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DOJ Wrings Clean Air Fix From 28 Plants

(CN) - Cement and glassmakers across the United States settled with the U.S. Justice Department to reduce air emissions at 28 plants by installing pollution-control technologies and enforcing emission limits. The settlement will reduce emissions of sulfur dioxide, nitrogen oxides and particulate matter by 41,000 tons a year, prosecutors say.

Saint-Gobain Contains, a glass bottle manufacturer, and Lafarge North America, a Portland cement manufacturer, had modified plants without permits and without installing mandatory pollution control equipment, according to the settled complaint in Seattle Federal Court.

The settlements cover 15 U.S. plants owned by Saint-Gobain Containers and all 13 U.S. plants owned by the Lafarge North America.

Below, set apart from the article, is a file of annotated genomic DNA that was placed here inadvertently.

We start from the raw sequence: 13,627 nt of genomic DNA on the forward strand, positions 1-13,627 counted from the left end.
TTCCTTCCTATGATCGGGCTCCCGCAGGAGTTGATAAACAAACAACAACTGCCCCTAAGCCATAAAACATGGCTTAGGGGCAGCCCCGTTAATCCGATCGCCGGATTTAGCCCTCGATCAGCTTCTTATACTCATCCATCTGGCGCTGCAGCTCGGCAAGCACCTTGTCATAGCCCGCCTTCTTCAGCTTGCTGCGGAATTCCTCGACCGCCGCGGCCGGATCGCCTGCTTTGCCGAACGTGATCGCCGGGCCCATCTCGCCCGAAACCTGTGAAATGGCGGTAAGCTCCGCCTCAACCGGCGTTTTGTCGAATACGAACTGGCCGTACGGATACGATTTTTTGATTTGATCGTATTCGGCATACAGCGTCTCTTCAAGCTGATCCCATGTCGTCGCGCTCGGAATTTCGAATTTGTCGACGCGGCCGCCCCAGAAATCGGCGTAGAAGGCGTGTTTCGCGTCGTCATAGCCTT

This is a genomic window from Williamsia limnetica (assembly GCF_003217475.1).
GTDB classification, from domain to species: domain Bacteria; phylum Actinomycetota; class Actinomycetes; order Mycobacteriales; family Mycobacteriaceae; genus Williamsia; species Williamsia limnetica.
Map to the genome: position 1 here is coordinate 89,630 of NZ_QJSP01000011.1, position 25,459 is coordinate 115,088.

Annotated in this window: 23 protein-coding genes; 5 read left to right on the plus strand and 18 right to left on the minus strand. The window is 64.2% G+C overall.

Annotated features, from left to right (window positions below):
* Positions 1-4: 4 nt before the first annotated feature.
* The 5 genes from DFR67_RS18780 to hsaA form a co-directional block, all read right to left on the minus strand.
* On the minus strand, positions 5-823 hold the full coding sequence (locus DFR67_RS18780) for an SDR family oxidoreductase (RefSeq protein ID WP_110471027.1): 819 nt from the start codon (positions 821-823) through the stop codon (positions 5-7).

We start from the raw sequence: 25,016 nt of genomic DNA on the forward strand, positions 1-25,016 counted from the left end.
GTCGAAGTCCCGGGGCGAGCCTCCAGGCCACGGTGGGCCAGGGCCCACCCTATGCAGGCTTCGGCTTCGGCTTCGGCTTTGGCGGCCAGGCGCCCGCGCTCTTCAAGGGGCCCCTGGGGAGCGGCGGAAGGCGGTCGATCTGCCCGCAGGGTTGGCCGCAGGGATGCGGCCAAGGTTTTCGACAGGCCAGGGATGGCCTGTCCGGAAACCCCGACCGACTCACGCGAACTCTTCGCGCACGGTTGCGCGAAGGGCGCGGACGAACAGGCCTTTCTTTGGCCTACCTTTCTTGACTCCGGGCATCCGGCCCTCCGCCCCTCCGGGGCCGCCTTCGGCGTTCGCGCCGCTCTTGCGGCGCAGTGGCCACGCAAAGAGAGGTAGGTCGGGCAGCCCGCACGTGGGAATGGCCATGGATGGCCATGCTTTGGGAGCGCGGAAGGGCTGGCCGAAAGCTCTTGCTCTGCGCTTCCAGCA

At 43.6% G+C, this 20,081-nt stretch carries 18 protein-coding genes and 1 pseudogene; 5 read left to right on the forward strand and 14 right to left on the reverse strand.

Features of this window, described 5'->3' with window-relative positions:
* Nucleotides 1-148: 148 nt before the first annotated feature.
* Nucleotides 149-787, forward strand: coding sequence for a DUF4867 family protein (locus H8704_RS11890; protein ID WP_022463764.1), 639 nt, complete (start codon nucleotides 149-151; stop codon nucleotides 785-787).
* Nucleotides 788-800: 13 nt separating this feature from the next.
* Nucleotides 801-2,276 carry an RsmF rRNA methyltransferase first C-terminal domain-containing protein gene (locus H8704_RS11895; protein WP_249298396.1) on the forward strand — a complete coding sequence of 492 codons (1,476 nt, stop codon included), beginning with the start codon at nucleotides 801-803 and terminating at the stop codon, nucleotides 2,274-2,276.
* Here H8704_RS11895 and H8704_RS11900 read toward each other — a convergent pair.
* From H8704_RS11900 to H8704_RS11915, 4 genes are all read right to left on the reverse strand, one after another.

Saint-Gobain Containers agreed to spend up to $112 million to install pollution control equipment to reduce emissions by about 6,000 tons per year. It will pay a $2.25 million civil penalty to the federal government and individual states.

Lafarge North America and two subsidiaries will install control technologies at a cost of up to $170 million to reduce nitrogen oxide emissions by more than 9,000 tons a year and sulfur oxide by more than 26,000 tons per year. The cement manufacturer also agreed to pay a $5 million civil fine.

Sulfur dioxide, nitrogen oxides and particulate matter can cause respiratory ailments, like acid rain and hurt water quality.

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